Minimizing Work From Job To Job

Setup reduction has been a hot topic for several years. Everyone wants to reduce downtime between production runs, and companies go to great lengths to achieve this goal.

Columns From: 9/1/2002 Modern Machine Shop,

Setup reduction has been a hot topic for several years. Everyone wants to reduce downtime between production runs, and companies go to great lengths to achieve this goal. Sometimes we're so wrapped up in the complex issues related to setup reduction that we ignore some very simple points. Here are a few.

Program the mean value of every tolerance band for every job. If you do, offset adjustments for tools used in the job just run will still be correct for those tools still needed in the next job.

I've seen some programmers who will program whatever value comes directly from the CAD drawing (often a nominal value, not the mean value of the tolerance band). Or the programmer may program the target value for the dimension, which is often close to the high or low limit. This can lead to great confusion and frustration at the machine during setup when the setup person is sizing the first workpiece in the production run. Every offset for every tool must be readjusted for every job.

Specify target values for every dimension. Many programmers leave it completely to setup people to determine target values for dimensions being machined. Though determining target values may be a relatively simple task, it can be time consuming, especially if the job is going to be turned over to a lesser-skilled operator, and if the setup person must mark up a print to include every target dimension. Note that because determining target dimension can be somewhat subjective, this can also lead to inconsistencies from one time a job is run to the next. The programmer should provide target dimensions as part of the setup and production run documentation.

Include program zero assignment values in the program. For machining center applications, if you are using vises, fixtures and/or other workholding devices that locate in dowel holes or keyways in the machine table, your setup people should not be using edge finders or dial indicators to locate the program zero point every time the setup is made. If setups are qualified, the program zero assignment values (placed in what are commonly called fixture offsets) will remain the same every time the job is run. For most controls, these values can be included in the program, eliminating the need for the setup person to measure or enter them.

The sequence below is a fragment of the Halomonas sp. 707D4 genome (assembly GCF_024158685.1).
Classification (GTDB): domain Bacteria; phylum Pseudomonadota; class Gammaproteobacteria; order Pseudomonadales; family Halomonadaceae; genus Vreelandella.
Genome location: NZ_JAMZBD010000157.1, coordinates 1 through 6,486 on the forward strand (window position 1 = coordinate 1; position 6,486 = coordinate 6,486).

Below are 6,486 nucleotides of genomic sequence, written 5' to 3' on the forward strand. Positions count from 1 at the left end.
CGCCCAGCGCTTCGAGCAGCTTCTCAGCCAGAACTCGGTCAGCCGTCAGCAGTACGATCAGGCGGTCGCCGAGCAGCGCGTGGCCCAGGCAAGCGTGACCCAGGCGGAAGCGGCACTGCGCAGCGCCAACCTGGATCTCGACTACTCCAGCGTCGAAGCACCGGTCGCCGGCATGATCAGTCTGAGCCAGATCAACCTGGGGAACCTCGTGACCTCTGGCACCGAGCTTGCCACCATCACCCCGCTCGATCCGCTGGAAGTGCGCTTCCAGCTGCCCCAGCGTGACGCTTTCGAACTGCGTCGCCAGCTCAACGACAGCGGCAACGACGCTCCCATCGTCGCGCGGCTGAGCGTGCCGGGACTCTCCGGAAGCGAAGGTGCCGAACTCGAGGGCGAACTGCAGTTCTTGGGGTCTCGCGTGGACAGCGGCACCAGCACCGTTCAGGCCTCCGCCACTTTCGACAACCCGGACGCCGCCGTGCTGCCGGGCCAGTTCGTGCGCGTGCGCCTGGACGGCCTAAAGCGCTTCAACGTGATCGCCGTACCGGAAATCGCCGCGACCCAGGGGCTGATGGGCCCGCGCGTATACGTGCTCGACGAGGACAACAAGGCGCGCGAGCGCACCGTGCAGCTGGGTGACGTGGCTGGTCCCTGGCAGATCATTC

Take advantage of standard tools. Most companies have a certain number of cutting tools that are used on a very regular basis. For those tools used most often, assign a permanent tool station in the machine. For lesser used tools, or with machines that have a limited number of tool stations, keep them permanently assembled and available for immediate use. I've seen companies that use a tool storage rack as a kind of extension of their CNC machine's tool magazine or turret. Whenever a tool is needed, it is readily available.

Program offset settings whenever possible. Some companies use special tool measuring devices to determine and program all tool length and cutter radius compensation values prior to setup. Not all companies can justify the purchase of such devices. Even so, programmers in all companies should be on the lookout for offset settings they know as the program is being written. Why force a setup person to enter an offset value during setup if it's known when the program is written? With tool nose radius compensation on turning centers, for example, the programmer commonly specifies the nose radius for tools to be used. If the programmer knows this value, he or she can include the offset setting command right in the program.

Be consistent! As you know, many programming functions can be handled in two or more ways. Cutter radius compensation is just one example of the many features that can be programmed with two popular methods that have implications related to how setups are made. Yet you may have programmers in your company who disagree on the method that's best. If each programs with the method he or she feels is best, setup people will be constantly struggling from job to job. Again, this is just one example of inconsistencies that lead to unnecessary wasted time during setup.

Watch your setup people. What can be done to minimize work from one setup to the next? You may have consistencies among workpieces that make it easy to design multiple-purpose workholding tooling. You may be able to schedule jobs that minimize work during setup without jeopardizing your just-in-time principles. You may be able to minimize wasted time through better organization. But you won't know it unless you are aware of what your setup people are doing.

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